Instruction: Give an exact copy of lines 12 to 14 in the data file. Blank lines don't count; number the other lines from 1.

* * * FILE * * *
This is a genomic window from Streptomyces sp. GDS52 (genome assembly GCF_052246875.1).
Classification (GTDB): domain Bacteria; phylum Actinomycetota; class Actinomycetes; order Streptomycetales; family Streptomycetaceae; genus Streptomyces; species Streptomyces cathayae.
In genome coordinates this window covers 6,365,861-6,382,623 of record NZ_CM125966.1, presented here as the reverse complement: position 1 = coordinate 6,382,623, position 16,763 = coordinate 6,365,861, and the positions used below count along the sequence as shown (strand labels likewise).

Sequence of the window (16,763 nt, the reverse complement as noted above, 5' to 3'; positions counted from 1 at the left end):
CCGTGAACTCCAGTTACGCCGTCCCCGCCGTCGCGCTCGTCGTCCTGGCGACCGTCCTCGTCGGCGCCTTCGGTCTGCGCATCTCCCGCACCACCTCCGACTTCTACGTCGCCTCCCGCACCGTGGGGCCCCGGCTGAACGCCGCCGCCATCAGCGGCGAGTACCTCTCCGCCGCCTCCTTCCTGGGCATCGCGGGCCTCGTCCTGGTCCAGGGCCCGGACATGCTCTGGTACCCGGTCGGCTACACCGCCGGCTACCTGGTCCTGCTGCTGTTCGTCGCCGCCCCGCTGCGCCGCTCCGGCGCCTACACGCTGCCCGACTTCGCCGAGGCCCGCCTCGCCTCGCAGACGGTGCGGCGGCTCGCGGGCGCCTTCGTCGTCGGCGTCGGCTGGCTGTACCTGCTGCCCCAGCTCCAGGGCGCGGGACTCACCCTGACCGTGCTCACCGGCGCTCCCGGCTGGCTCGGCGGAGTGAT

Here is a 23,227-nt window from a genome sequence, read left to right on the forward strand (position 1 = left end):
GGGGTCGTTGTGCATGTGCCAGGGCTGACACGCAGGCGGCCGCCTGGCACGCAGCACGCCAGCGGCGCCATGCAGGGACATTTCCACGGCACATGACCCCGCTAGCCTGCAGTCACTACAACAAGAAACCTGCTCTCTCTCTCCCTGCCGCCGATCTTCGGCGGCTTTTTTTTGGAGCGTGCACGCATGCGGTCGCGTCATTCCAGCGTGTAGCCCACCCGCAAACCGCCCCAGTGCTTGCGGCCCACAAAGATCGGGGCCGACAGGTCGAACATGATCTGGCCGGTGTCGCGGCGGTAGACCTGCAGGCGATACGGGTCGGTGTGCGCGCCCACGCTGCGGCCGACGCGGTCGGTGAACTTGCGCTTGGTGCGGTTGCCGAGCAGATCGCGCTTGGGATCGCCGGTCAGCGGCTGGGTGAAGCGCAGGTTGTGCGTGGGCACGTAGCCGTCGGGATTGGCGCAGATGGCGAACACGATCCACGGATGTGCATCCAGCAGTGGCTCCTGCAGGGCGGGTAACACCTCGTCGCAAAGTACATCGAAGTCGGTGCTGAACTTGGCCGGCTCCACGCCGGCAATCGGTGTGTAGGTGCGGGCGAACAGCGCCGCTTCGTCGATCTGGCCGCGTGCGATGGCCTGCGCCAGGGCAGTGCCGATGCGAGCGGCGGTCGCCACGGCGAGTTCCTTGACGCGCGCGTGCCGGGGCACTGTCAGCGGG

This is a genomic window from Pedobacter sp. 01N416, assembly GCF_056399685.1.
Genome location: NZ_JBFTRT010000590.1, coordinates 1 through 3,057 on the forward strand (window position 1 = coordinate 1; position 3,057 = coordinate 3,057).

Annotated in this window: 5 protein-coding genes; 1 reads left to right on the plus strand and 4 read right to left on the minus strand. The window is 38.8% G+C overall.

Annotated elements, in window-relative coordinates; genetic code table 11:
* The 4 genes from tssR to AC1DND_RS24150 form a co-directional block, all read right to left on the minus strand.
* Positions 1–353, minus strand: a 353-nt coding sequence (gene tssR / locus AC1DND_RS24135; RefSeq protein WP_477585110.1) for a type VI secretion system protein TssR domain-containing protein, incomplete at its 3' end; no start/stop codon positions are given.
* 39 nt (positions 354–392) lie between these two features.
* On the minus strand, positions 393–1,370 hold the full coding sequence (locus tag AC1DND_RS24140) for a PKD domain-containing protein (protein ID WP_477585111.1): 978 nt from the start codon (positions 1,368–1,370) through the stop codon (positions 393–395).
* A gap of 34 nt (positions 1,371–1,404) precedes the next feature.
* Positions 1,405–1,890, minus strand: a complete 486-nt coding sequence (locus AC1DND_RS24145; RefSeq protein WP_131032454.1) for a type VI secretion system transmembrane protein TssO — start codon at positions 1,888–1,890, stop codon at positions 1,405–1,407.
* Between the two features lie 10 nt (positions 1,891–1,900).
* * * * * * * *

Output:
* The 4 genes from tssR to AC1DND_RS24150 form a co-directional block, all read right to left on the minus strand.
* Positions 1–353, minus strand: a 353-nt coding sequence (gene tssR / locus AC1DND_RS24135; RefSeq protein WP_477585110.1) for a type VI secretion system protein TssR domain-containing protein, incomplete at its 3' end; no start/stop codon positions are given.
* 39 nt (positions 354–392) lie between these two features.